I've been down this road too many times. That's one major reason that I always prompt you to hold space. I will quote you a price today & strongly encourage you to hold it. OK you've to check with someone else so you leave my office or end the phone call without conducting business. You're gambling that same deal will be available when you're ready to act.
You call come or click back in a few days ready to book and guess what? Yes that's it! The price has changed or the product is sold out. Sorry there are only so many cabins on a cruise ships or seats on a motor coach.
What should have you done to prevent this disappointment?
Make a courtesy reservation. A courtesy booking normally reserves the space and rate for a specific time period. This can range from 2 hours to 7 days. The date that you are traveling and other factors determine this grace period.
Go home talk it over with other travelers then contact me or travel supplier. Give us a yes and firm it up with payment or a no. Either way you’ve had some piece of mind that your great rate was still available when you were ready to book.
Earning airline miles witrh a golf course membership
I just received the invoice for my golf course dues and noticed that the invoices had been updated. The term credit had been added to the payment terms.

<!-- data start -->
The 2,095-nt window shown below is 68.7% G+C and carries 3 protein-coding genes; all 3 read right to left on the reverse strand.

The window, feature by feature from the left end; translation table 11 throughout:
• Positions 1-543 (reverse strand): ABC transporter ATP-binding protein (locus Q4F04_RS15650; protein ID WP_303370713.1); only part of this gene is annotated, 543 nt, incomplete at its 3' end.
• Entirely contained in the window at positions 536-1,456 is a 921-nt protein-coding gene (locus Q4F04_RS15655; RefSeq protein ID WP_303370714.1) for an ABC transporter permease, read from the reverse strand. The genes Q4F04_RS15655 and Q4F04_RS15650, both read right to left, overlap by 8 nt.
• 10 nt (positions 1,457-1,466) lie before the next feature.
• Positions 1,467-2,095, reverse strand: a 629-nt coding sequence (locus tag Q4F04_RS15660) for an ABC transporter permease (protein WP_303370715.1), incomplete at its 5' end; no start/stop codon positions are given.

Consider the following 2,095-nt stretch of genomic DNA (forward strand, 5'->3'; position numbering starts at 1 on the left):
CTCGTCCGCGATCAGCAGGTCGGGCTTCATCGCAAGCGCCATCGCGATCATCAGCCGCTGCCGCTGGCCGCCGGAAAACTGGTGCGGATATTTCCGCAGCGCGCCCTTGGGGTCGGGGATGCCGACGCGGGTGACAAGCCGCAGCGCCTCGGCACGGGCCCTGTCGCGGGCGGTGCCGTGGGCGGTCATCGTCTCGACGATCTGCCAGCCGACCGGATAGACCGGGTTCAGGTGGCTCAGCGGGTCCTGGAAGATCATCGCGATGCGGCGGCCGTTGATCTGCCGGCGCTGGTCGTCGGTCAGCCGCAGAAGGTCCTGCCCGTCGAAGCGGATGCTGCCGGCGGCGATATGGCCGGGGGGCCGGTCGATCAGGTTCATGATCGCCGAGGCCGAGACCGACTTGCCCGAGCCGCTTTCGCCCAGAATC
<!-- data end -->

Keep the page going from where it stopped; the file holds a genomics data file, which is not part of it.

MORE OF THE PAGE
The thought of charging my dues to my airline affinity credit card and earning miles raced through my left handed mind. Performing a quick mental calculation I determined that I’d earn ¾ of a flight credit on Southwest or 1200 miles on either Continental or US Airways.
The next step is to log into my frequent traveler accounts review my balances and figure out where I need more miles. Maybe this purchase will push me across another threshold and earn another free ticket or upgrade.
In the past I’ve mentioned that we’re in a travel buying season with plenty of distressed pricing on most products. Cruises, tours, hotel rooms, rental car, rail passes and airfares are at all time lows to many destinations.
I discovered a 5 day Carnival Cruise Line departing from Mobile AL in the late fall of 2009 for $30.00 per person per day, taxes and cruise fee extra. This rate includes your cabin, all meals, transportation to ports of call, shipboard entertainment, free daytime babysitting and much more. Of course travel during peak periods like summer vacation season or holidays are not as attractively priced.
This fare is lower than the discounted travel industry rate.
Jena from Salt Rock asks “Hey Travel Professor when I was surfingTravelocity.com for airfares I found a display that included the same airline –Continental –and the same fare $126.33 but there were four different lines to select from. And I can’t find that fare on my travel dates!!! What’s the difference?”
Jena this is a fairly simple one to answer. I looked at the data you’re provided and here’s the breakdown-the fares are based on the days of the week that you physically travel, how far in advance you buy your ticket and when you purchase your ticket.
Your travel dates fall outside the window of these specials fares so you have two options. Change your dates or pay the higher fare.